Dancing Away the Menopause Blues
by Patricia Older
"Everyone is born with a natural talent for dance, but this natural talent gets suppressed with the
daily stresses of life," says
Pamara Perry, former soloist
with Joffrey Ballet, teacher, and choreographer.
As women, we sometimes
neglect ourselves in our busy lives. We get caught up in the daily routine
of taking care of everyone else. Our children, our
husbands, our parents, and our jobs require much of our attention and
energy so we often have difficulty committing the time and energy to
taking care of ourselves. As a consequence our female spirit and our
health begins to suffer.
to worry though, there is good news for women in menopause and the
associated transition period. Exercise, through dance, can raise endorphin
levels, strengthen bones, and help reduce the risk of heart disease. Music
and dance stimulate our lives in a natural and soothing way. Our bodies
and our minds benefit from this attention and refinement. By using some of
these classical ballet techniques suggested by Pamara Perry, we can begin
to comfortably weave exercise into our busy daily lives.
her 25 years as a dance instructor, Pamara has found adults more likely
than children to find "excuses". She suggests we first make a
commitment to ourselves. We deserve and need healthy life-styles. If we
take the time and energy to ensure we eat properly, get enough sleep,
exercise, and laugh a little, we will not only improve our health and
quality of life, but those around us will benefit as well for we will feel
better and have more energy.
find a spot in your home, (or office), with enough room to stretch. Turn
on the radio, better yet, put on a tape of music you love. The more lively
the better. "And", Pamara suggests, "it is important to
remember that it is not how many of each exercise you do, just do it! Feel
the stretch in your arms, legs, and body."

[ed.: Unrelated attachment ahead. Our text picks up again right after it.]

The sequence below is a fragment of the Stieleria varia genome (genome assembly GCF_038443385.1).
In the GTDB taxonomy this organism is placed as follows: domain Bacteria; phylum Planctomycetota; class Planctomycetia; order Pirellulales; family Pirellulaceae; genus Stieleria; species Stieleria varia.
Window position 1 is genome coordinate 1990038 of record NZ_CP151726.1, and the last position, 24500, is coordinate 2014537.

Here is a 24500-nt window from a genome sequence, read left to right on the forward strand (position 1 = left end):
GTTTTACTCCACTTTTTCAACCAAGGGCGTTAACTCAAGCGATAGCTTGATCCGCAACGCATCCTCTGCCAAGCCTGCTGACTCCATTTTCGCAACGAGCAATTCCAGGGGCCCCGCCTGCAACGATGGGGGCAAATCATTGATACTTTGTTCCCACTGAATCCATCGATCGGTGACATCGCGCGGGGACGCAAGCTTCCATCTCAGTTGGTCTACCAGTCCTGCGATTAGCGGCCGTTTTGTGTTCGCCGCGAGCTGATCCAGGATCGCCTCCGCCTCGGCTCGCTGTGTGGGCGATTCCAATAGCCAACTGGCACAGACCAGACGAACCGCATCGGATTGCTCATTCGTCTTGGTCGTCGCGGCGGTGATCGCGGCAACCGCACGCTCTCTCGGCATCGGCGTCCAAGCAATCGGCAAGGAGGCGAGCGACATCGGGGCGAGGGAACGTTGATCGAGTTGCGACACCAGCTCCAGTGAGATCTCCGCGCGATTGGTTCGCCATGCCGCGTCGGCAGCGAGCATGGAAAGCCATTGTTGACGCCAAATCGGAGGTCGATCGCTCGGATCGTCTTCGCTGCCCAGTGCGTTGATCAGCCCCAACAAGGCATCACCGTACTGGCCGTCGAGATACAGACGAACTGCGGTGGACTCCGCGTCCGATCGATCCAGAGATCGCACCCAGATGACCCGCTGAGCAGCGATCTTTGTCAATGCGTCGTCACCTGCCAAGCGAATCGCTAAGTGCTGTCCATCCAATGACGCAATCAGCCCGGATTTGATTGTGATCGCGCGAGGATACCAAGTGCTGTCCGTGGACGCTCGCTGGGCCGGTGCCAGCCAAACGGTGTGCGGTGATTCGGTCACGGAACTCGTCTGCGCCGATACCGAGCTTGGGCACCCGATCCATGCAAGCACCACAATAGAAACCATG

you have the spot, sit on the floor with both legs outstretched in front
of you. Keeping your back straight, while at the same time relaxing the
upper body, bend forward with your fingertips toward your pointed toes.
Straighten up and alternate flexing and pointing the toes several times.
pull your legs into a butterfly position where the soles of your feet
touch. Bend forward again, relax, then slowly sit back up. Keeping one leg
in the butterfly position, extend the other leg to the side. Flex and
point the toe of the extended leg. Raise your arms above your head,
stretch skyward, lean forward and rotate your upper body slowly to the
side. Exhaling and relaxing enables a better stretch. Sit up straight
again and stretch for the ceiling once more. Switch legs and repeat the
routine. Remember that you should not over-stretch or push further than
what is comfortable. Stretching does not mean forcing and pain is never a
that, lay flat on the floor and hug both knees to your chest. Lower them
slowly to the floor. Bring one knee back up, slightly bent at the knee and
with both hands supporting the back of the thigh, pull gently then relax.
Leaving the leg up, lay your arms out to the side, point your toes
skyward, then cross the leg over to the opposite side. You may not be able
to touch the floor, but you will get a good stretch nevertheless. Raise
your leg back skyward, bend to your chest, hug as first described, then
gently lower. Repeat this series of movements with the opposite leg.
Before getting up, take a moment to lay flat. Think of your body as a
pancake, relaxing and releasing body tensions for a few moments.
to stand and roll your shoulders, first forward, then backward,
alternating sides, then simultaneously. Keeping your feet together, bend
slightly at the knees. Do this four or five times, then straighten your
legs and raise up on your toes. Do this several times as well. Placing
your legs apart, feet pointing outwards a little, bend forward at the
waist - remember, do this gently and slowly, with no bounce. If possible,
put your hands on the floor. Stretch, straighten legs, then slowly roll
up the tempo, place your hands on your hips and lunge off to one side four
times, then the other. You will feel the pull in your thighs. Be sure to
continue to do this routine at a pace which is comfortable to you, and
remember the number is not as important as the routine of stretching and
limbering up. Next, turn your head to face the direction you are also
lunging in, as you lunge. Finally, add the arm, held at shoulder height
and bent, straightening out on the lunge. Do this for both sides. Holding
in your tummy while you lunge not only aids in the limbering process, but
also helps protect your lower back at the same time.
After these gentle lunges, begin running in place with little steps using your feet and ankles. Gradually pick your feet higher and higher, using your knees and thigh muscles. Lower as gradually as you lifted your legs up, slowing down gently. At this point your heart rate has begun to increase and you're ready to dance, so turn up the music, feel the rhythm, and feel better!
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